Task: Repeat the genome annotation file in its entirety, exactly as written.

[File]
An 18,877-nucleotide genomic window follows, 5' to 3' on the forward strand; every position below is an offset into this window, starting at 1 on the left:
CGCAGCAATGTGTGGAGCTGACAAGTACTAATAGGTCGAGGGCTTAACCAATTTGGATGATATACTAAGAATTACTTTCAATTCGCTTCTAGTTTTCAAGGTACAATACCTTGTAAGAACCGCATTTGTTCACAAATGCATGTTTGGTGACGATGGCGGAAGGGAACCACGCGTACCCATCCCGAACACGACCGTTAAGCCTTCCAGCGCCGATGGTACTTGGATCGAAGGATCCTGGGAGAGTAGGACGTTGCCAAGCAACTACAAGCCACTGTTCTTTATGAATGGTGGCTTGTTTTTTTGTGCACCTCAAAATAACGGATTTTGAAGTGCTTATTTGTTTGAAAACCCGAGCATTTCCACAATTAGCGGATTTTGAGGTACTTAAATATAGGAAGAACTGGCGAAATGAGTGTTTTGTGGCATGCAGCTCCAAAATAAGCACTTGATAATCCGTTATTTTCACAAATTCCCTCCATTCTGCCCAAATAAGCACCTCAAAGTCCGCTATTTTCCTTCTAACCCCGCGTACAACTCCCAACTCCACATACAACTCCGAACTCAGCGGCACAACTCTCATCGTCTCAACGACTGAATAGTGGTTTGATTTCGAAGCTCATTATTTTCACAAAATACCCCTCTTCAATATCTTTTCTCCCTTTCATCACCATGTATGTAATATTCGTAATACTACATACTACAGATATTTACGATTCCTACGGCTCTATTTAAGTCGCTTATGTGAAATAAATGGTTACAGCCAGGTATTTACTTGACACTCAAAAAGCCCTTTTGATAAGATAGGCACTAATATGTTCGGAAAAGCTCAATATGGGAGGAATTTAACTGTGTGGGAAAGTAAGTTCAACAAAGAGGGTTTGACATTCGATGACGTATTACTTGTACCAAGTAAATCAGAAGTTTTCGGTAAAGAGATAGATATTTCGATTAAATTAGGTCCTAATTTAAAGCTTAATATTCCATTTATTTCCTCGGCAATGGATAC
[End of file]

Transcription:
An 18,877-nucleotide genomic window follows, 5' to 3' on the forward strand; every position below is an offset into this window, starting at 1 on the left:
CGCAGCAATGTGTGGAGCTGACAAGTACTAATAGGTCGAGGGCTTAACCAATTTGGATGATATACTAAGAATTACTTTCAATTCGCTTCTAGTTTTCAAGGTACAATACCTTGTAAGAACCGCATTTGTTCACAAATGCATGTTTGGTGACGATGGCGGAAGGGAACCACGCGTACCCATCCCGAACACGACCGTTAAGCCTTCCAGCGCCGATGGTACTTGGATCGAAGGATCCTGGGAGAGTAGGACGTTGCCAAGCAACTACAAGCCACTGTTCTTTATGAATGGTGGCTTGTTTTTTTGTGCACCTCAAAATAACGGATTTTGAAGTGCTTATTTGTTTGAAAACCCGAGCATTTCCACAATTAGCGGATTTTGAGGTACTTAAATATAGGAAGAACTGGCGAAATGAGTGTTTTGTGGCATGCAGCTCCAAAATAAGCACTTGATAATCCGTTATTTTCACAAATTCCCTCCATTCTGCCCAAATAAGCACCTCAAAGTCCGCTATTTTCCTTCTAACCCCGCGTACAACTCCCAACTCCACATACAACTCCGAACTCAGCGGCACAACTCTCATCGTCTCAACGACTGAATAGTGGTTTGATTTCGAAGCTCATTATTTTCACAAAATACCCCTCTTCAATATCTTTTCTCCCTTTCATCACCATGTATGTAATATTCGTAATACTACATACTACAGATATTTACGATTCCTACGGCTCTATTTAAGTCGCTTATGTGAAATAAATGGTTACAGCCAGGTATTTACTTGACACTCAAAAAGCCCTTTTGATAAGATAGGCACTAATATGTTCGGAAAAGCTCAATATGGGAGGAATTTAACTGTGTGGGAAAGTAAGTTCAACAAAGAGGGTTTGACATTCGATGACGTATTACTTGTACCAAGTAAATCAGAAGTTTTCGGTAAAGAGATAGATATTTCGATTAAATTAGGTCCTAATTTAAAGCTTAATATTCCATTTATTTCCTCGGCAATGGATAC